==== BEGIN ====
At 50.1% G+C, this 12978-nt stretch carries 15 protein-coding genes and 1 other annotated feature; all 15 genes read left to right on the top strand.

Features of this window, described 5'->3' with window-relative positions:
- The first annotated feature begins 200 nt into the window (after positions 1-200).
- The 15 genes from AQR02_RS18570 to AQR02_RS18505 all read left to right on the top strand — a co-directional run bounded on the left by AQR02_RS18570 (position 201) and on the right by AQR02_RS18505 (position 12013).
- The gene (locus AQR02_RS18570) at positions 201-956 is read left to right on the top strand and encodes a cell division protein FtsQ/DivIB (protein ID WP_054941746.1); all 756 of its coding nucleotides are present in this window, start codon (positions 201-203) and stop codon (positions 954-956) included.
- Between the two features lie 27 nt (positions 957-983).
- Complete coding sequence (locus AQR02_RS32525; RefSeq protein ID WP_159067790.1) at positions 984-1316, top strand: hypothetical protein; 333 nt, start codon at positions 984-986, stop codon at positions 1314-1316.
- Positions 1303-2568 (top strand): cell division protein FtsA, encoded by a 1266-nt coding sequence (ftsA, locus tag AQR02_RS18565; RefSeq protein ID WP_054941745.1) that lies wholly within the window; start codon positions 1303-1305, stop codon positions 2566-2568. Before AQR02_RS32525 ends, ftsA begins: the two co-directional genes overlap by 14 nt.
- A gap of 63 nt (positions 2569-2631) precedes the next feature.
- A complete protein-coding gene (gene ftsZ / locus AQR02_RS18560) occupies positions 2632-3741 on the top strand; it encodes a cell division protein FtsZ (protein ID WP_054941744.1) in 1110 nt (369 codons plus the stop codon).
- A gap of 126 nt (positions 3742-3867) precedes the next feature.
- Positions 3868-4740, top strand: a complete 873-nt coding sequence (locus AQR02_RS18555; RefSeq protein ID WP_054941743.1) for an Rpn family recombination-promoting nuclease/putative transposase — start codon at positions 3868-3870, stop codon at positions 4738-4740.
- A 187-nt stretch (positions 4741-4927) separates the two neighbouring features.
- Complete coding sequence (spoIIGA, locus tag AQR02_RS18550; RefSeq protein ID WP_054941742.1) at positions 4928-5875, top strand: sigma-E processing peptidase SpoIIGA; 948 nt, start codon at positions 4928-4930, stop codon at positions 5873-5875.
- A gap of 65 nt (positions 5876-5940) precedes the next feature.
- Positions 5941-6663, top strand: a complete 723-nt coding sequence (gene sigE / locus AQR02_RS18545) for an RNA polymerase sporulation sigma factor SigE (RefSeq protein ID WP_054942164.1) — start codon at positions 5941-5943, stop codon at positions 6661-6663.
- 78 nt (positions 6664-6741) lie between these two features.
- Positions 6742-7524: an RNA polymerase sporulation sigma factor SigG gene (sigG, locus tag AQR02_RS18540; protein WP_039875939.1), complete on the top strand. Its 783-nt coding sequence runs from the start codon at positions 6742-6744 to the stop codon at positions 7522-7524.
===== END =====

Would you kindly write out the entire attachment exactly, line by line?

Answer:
At 50.1% G+C, this 12978-nt stretch carries 15 protein-coding genes and 1 other annotated feature; all 15 genes read left to right on the top strand.

Features of this window, described 5'->3' with window-relative positions:
- The first annotated feature begins 200 nt into the window (after positions 1-200).
- The 15 genes from AQR02_RS18570 to AQR02_RS18505 all read left to right on the top strand — a co-directional run bounded on the left by AQR02_RS18570 (position 201) and on the right by AQR02_RS18505 (position 12013).
- The gene (locus AQR02_RS18570) at positions 201-956 is read left to right on the top strand and encodes a cell division protein FtsQ/DivIB (protein ID WP_054941746.1); all 756 of its coding nucleotides are present in this window, start codon (positions 201-203) and stop codon (positions 954-956) included.
- Between the two features lie 27 nt (positions 957-983).
- Complete coding sequence (locus AQR02_RS32525; RefSeq protein ID WP_159067790.1) at positions 984-1316, top strand: hypothetical protein; 333 nt, start codon at positions 984-986, stop codon at positions 1314-1316.
- Positions 1303-2568 (top strand): cell division protein FtsA, encoded by a 1266-nt coding sequence (ftsA, locus tag AQR02_RS18565; RefSeq protein ID WP_054941745.1) that lies wholly within the window; start codon positions 1303-1305, stop codon positions 2566-2568. Before AQR02_RS32525 ends, ftsA begins: the two co-directional genes overlap by 14 nt.
- A gap of 63 nt (positions 2569-2631) precedes the next feature.
- A complete protein-coding gene (gene ftsZ / locus AQR02_RS18560) occupies positions 2632-3741 on the top strand; it encodes a cell division protein FtsZ (protein ID WP_054941744.1) in 1110 nt (369 codons plus the stop codon).
- A gap of 126 nt (positions 3742-3867) precedes the next feature.
- Positions 3868-4740, top strand: a complete 873-nt coding sequence (locus AQR02_RS18555; RefSeq protein ID WP_054941743.1) for an Rpn family recombination-promoting nuclease/putative transposase — start codon at positions 3868-3870, stop codon at positions 4738-4740.
- A 187-nt stretch (positions 4741-4927) separates the two neighbouring features.
- Complete coding sequence (spoIIGA, locus tag AQR02_RS18550; RefSeq protein ID WP_054941742.1) at positions 4928-5875, top strand: sigma-E processing peptidase SpoIIGA; 948 nt, start codon at positions 4928-4930, stop codon at positions 5873-5875.
- A gap of 65 nt (positions 5876-5940) precedes the next feature.
- Positions 5941-6663, top strand: a complete 723-nt coding sequence (gene sigE / locus AQR02_RS18545) for an RNA polymerase sporulation sigma factor SigE (RefSeq protein ID WP_054942164.1) — start codon at positions 5941-5943, stop codon at positions 6661-6663.
- 78 nt (positions 6664-6741) lie between these two features.
- Positions 6742-7524: an RNA polymerase sporulation sigma factor SigG gene (sigG, locus tag AQR02_RS18540; protein WP_039875939.1), complete on the top strand. Its 783-nt coding sequence runs from the start codon at positions 6742-6744 to the stop codon at positions 7522-7524.